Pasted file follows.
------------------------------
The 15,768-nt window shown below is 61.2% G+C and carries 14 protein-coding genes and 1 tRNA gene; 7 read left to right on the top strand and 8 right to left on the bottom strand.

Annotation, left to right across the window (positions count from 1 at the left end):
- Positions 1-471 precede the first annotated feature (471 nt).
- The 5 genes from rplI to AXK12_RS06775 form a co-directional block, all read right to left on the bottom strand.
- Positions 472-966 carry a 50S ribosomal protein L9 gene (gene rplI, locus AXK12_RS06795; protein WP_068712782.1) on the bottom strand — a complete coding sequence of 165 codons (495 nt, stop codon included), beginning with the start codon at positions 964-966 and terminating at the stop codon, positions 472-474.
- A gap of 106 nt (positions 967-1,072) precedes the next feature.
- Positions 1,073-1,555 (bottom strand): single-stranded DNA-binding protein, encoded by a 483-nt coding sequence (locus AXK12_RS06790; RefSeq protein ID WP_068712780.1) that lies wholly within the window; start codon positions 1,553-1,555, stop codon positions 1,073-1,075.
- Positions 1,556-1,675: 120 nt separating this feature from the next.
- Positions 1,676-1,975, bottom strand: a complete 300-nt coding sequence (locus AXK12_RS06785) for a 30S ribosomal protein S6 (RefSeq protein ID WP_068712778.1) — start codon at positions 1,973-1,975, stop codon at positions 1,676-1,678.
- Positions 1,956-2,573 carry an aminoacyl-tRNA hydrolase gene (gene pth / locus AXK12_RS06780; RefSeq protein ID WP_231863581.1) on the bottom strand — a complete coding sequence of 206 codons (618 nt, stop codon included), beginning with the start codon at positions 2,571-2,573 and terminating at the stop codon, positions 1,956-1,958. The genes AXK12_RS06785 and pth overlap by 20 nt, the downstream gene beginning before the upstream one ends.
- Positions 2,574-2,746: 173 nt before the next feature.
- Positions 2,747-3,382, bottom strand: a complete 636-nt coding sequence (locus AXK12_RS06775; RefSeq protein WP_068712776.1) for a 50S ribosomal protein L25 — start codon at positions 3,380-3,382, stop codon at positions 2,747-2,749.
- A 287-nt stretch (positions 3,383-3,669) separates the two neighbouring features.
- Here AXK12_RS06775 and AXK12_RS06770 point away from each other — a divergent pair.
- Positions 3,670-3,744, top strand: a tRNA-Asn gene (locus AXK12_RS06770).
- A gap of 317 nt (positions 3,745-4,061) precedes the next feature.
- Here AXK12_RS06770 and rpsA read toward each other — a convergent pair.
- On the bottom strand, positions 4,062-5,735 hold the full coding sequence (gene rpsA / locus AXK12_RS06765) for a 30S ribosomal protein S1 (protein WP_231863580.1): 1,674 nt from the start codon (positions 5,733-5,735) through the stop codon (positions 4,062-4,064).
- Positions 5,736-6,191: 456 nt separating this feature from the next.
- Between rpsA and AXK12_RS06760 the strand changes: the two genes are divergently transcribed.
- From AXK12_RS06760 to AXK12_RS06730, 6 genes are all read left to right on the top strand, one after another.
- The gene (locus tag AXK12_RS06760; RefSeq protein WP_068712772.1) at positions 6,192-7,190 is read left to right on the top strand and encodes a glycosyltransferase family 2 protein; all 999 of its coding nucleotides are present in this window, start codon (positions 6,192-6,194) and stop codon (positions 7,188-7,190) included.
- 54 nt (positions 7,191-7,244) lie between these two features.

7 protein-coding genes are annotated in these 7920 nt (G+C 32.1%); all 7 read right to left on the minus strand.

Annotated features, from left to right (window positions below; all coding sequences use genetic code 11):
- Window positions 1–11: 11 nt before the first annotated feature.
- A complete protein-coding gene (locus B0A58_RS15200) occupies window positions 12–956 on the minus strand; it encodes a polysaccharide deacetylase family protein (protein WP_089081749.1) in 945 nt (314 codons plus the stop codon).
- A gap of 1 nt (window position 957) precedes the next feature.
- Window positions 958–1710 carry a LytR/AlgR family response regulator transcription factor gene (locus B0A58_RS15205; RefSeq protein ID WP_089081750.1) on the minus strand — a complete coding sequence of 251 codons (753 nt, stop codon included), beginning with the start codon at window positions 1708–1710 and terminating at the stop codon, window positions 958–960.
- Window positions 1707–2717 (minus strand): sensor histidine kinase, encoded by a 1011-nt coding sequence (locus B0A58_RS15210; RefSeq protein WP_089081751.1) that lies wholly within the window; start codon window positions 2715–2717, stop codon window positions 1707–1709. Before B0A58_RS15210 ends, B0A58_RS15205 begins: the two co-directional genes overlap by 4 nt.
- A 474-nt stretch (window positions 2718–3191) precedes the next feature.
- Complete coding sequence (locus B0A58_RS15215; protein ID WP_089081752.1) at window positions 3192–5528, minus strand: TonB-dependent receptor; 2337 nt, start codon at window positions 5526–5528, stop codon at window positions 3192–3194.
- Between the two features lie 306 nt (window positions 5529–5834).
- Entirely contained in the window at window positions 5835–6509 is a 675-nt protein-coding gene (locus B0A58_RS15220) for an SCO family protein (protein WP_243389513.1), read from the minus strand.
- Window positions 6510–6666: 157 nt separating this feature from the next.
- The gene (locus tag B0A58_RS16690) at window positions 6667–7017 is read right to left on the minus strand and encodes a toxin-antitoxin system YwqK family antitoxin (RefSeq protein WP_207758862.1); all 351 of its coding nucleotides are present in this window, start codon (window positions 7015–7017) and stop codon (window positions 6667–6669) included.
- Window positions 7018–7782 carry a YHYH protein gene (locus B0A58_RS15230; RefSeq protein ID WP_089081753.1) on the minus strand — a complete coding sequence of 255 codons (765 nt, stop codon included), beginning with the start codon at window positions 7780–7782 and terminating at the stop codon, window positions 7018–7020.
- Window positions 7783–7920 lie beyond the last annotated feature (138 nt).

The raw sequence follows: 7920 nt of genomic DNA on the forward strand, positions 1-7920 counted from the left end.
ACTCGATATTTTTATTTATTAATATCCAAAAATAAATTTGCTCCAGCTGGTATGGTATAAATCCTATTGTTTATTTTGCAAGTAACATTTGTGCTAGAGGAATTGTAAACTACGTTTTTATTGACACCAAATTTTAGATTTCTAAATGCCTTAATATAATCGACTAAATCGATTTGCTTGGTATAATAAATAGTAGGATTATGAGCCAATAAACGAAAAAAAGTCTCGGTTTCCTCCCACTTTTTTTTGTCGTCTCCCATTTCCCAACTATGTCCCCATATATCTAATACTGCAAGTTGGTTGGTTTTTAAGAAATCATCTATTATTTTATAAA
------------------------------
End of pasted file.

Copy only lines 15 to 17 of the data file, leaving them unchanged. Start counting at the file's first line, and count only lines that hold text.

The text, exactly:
- Positions 3,670-3,744, top strand: a tRNA-Asn gene (locus AXK12_RS06770).
- A gap of 317 nt (positions 3,745-4,061) precedes the next feature.
- Here AXK12_RS06770 and rpsA read toward each other — a convergent pair.